What Good are Urban Farms?

Edward Glaeser wrote that urban farms are a bad idea (Boston Globe
editorial 6/16/11
). I used to run a suburban farm and I have a few
ideas about that. I also have a degree in real estate economics and
like to contemplate land values and urban form.

Glaeser makes a blanket statement that urban farms are a bad idea
because they will lead to increased carbon emissions from driving. His
argument is that taking land in urban areas and using it for farming
will correspond to decreased (home and business) densities in urban
areas. There is evidence that reduced densities translate into higher
automobile emissions from longer average trips.

I generally enjoy his advocacy of environmentally preferable urban
form, but I wonder what is his beef with agriculture? It’s not like
urban farms are out to get us! One clue of his concern is dropped at the very end of the piece, where
he urges Michelle Obama to advocate for hi-rise apartments rather than
urban gardens.

I agree with him that the environmental benefits of urban farms, as
described as “reduced food miles” is a specious argument in their
support. Moving food from the country to the city is a small portion
of the energy used in food. Much more food is wasted, their carbon in
vain, than what is used to bring it into cities. Carbon reduction in
the ag sector is mostly about soil organic matter and fertilizer use.
That’s a whole ‘nother issue.

The idea that farms would de-densify an area is explained in a vacuum.
In the real world, density is a function of competing economic forces: zoning regulations
distorting the market which is influenced by people’s average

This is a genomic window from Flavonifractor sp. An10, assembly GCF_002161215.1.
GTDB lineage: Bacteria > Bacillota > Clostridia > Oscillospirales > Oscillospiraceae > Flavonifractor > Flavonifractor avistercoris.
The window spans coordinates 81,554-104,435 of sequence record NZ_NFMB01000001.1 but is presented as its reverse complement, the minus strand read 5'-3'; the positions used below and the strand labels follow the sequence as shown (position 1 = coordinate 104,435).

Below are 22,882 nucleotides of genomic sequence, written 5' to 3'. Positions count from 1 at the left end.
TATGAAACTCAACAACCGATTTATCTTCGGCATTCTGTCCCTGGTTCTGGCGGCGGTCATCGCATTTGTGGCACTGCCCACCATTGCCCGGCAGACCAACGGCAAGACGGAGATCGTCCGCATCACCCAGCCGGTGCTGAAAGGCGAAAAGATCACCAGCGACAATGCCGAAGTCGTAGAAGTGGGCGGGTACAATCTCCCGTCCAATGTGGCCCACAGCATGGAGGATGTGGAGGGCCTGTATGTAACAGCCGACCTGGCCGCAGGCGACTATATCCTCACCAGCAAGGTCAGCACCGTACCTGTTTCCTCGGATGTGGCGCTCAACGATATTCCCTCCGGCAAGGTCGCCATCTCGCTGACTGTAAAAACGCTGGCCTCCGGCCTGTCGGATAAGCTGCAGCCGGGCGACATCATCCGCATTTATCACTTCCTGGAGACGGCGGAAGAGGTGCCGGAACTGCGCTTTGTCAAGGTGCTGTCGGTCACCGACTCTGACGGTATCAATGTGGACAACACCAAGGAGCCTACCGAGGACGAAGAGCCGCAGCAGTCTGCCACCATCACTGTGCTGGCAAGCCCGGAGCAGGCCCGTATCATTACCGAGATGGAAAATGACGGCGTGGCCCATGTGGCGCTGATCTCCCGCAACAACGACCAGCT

willingness to travel, various natural and infrastructure features,
and competing uses. To imply that arriving, de-densifying farms would
not influence a corresponding densification nearby is wrong. Ceteris
paribus, (all things being equal) if someone buys urban land to farm
it, any alternate use does not specifically re-locate somewhere
further “outside” the city (however you want to define that) but
rather relocates to the next available opportunity on the market. Of
course that’s often farmland in the hinterland, but could just as well
be some other vacant lot or adaptive re-use site in a city.

I believe the market for land is the big issue related to urban
farming and whether it is going to happen or not. I mean, the reason
suburbanization and the expansion of cities into agricultural land
occurs is farmers selling to developers. It’s somewhat odd that Glaeser
doesn’t mention markets at all. Possibly, he is coming from a
perspective of caution to public policy makers, and in this sense is
supporting the case to not let politicians distort markets and push
farming onto urban lots. There could be better uses for various sites
in the city other than supposedly reducing truck emissions.

Urban farming’s best return on investment is education for people, not
just kids, to know about the food system and the basics of
agriculture. It also could mean jobs, it could mean historic
preservation, it could mean improved nutrition. I don’t think it will
mean high return on investment for a lot of people. Land values will
always push farming to the side so a more lucrative activity can take
place. Like a high-rise apartment building.

A similar argument was made by Sarah Laskow at Grist

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